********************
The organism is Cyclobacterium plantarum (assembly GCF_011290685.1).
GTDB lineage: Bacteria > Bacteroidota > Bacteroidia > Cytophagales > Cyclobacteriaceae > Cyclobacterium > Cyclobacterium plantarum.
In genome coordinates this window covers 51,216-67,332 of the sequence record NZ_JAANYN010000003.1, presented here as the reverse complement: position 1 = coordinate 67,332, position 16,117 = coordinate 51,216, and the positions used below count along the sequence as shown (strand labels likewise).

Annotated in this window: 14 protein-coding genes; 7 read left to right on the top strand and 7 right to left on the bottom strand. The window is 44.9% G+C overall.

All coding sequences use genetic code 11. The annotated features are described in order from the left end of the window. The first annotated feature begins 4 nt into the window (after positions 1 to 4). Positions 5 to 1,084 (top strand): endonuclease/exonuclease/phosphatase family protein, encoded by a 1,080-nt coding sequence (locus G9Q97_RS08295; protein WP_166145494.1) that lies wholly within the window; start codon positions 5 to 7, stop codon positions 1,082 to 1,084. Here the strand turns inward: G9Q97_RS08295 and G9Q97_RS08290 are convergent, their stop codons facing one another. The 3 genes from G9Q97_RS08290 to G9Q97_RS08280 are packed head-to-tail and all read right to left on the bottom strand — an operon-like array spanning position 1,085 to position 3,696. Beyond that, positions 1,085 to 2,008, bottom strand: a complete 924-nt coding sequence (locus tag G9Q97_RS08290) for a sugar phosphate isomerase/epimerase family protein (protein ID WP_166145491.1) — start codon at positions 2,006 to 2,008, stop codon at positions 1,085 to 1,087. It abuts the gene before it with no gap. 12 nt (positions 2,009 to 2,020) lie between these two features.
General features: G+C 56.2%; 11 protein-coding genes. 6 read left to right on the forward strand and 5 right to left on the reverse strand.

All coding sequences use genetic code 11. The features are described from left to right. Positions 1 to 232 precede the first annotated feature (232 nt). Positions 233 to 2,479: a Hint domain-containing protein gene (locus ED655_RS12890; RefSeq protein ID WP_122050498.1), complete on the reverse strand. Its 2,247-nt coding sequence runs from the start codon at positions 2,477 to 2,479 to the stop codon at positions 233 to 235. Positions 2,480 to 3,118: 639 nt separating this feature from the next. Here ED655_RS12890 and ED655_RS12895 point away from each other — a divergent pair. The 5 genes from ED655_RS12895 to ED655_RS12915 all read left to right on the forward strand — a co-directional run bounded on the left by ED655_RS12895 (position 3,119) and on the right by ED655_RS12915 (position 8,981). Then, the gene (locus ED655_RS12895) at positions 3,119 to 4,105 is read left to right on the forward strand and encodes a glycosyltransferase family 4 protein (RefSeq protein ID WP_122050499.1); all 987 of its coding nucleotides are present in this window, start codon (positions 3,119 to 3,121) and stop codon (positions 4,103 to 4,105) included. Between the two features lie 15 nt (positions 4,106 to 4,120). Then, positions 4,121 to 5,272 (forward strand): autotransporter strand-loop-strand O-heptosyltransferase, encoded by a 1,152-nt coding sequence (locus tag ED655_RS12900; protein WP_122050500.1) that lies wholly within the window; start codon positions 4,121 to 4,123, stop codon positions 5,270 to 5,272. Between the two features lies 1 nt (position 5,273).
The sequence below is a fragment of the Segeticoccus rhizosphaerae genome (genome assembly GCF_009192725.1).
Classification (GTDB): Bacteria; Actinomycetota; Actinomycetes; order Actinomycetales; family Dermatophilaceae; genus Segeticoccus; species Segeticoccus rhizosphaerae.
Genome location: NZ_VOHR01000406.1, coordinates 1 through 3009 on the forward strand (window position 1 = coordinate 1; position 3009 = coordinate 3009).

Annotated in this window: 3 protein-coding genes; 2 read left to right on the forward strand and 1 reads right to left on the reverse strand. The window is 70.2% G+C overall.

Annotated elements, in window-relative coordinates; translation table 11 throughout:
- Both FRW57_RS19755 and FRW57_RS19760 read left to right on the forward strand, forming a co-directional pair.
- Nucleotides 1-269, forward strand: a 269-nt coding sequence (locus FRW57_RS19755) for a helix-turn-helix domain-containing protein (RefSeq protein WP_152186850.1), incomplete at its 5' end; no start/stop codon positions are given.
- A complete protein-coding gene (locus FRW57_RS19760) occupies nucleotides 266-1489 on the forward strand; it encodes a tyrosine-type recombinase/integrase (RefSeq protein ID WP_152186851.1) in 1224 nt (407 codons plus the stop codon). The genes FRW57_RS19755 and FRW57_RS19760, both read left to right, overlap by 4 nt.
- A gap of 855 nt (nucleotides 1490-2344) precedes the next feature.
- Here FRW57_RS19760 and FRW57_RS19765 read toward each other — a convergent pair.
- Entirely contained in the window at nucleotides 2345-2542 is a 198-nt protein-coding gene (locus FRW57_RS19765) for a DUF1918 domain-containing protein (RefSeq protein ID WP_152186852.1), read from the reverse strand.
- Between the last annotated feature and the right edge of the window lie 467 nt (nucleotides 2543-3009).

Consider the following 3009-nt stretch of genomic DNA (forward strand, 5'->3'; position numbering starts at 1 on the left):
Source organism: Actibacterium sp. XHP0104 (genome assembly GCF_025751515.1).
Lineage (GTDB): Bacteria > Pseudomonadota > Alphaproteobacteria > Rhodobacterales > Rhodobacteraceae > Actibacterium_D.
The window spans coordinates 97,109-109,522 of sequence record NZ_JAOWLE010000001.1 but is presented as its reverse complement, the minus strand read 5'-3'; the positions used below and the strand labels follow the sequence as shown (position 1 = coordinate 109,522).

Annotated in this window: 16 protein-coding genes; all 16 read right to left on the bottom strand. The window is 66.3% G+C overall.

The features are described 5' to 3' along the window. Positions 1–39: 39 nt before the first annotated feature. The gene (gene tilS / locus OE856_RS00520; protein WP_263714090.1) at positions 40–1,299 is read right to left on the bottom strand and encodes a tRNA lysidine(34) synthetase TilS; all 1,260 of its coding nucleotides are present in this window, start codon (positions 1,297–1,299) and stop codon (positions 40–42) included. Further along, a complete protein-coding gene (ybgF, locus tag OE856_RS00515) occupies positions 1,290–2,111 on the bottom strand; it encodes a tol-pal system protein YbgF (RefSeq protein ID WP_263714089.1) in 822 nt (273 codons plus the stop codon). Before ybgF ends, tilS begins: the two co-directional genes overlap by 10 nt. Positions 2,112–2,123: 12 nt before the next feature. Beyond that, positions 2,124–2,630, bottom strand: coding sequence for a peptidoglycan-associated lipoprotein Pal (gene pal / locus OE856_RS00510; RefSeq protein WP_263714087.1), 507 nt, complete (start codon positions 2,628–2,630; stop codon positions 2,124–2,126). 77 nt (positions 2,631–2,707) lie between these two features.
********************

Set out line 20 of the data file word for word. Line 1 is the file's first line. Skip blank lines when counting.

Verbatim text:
Consider the following 3009-nt stretch of genomic DNA (forward strand, 5'->3'; position numbering starts at 1 on the left):